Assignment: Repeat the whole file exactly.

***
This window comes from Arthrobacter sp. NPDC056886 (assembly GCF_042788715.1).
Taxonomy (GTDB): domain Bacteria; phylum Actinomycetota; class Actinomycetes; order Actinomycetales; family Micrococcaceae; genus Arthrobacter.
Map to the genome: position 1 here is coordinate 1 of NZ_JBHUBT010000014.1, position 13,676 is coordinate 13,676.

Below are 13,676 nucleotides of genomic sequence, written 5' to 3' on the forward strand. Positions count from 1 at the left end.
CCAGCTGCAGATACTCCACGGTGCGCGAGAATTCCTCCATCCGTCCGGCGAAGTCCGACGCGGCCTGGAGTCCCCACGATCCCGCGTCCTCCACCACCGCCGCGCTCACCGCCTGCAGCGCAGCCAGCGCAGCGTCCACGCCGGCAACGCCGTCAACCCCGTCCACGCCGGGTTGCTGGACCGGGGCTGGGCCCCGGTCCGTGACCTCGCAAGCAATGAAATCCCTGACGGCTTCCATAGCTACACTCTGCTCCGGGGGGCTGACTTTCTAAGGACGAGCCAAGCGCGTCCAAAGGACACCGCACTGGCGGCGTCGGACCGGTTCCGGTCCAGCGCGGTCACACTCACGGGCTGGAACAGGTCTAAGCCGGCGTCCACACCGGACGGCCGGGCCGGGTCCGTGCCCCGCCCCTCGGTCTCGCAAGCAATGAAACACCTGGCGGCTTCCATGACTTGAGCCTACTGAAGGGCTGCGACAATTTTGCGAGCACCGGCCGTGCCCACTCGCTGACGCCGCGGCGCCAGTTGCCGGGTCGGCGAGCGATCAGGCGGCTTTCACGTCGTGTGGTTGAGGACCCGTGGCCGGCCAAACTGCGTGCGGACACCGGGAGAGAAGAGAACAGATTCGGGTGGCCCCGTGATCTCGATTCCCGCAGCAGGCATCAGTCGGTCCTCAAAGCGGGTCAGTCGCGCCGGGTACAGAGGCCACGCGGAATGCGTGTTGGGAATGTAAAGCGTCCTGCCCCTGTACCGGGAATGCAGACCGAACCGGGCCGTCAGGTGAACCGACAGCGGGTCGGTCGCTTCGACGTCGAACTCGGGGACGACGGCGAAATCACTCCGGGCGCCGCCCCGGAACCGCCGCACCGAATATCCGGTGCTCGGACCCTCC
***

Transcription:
This window comes from Arthrobacter sp. NPDC056886 (assembly GCF_042788715.1).
Taxonomy (GTDB): domain Bacteria; phylum Actinomycetota; class Actinomycetes; order Actinomycetales; family Micrococcaceae; genus Arthrobacter.
Map to the genome: position 1 here is coordinate 1 of NZ_JBHUBT010000014.1, position 13,676 is coordinate 13,676.

Below are 13,676 nucleotides of genomic sequence, written 5' to 3' on the forward strand. Positions count from 1 at the left end.
CCAGCTGCAGATACTCCACGGTGCGCGAGAATTCCTCCATCCGTCCGGCGAAGTCCGACGCGGCCTGGAGTCCCCACGATCCCGCGTCCTCCACCACCGCCGCGCTCACCGCCTGCAGCGCAGCCAGCGCAGCGTCCACGCCGGCAACGCCGTCAACCCCGTCCACGCCGGGTTGCTGGACCGGGGCTGGGCCCCGGTCCGTGACCTCGCAAGCAATGAAATCCCTGACGGCTTCCATAGCTACACTCTGCTCCGGGGGGCTGACTTTCTAAGGACGAGCCAAGCGCGTCCAAAGGACACCGCACTGGCGGCGTCGGACCGGTTCCGGTCCAGCGCGGTCACACTCACGGGCTGGAACAGGTCTAAGCCGGCGTCCACACCGGACGGCCGGGCCGGGTCCGTGCCCCGCCCCTCGGTCTCGCAAGCAATGAAACACCTGGCGGCTTCCATGACTTGAGCCTACTGAAGGGCTGCGACAATTTTGCGAGCACCGGCCGTGCCCACTCGCTGACGCCGCGGCGCCAGTTGCCGGGTCGGCGAGCGATCAGGCGGCTTTCACGTCGTGTGGTTGAGGACCCGTGGCCGGCCAAACTGCGTGCGGACACCGGGAGAGAAGAGAACAGATTCGGGTGGCCCCGTGATCTCGATTCCCGCAGCAGGCATCAGTCGGTCCTCAAAGCGGGTCAGTCGCGCCGGGTACAGAGGCCACGCGGAATGCGTGTTGGGAATGTAAAGCGTCCTGCCCCTGTACCGGGAATGCAGACCGAACCGGGCCGTCAGGTGAACCGACAGCGGGTCGGTCGCTTCGACGTCGAACTCGGGGACGACGGCGAAATCACTCCGGGCGCCGCCCCGGAACCGCCGCACCGAATATCCGGTGCTCGGACCCTCC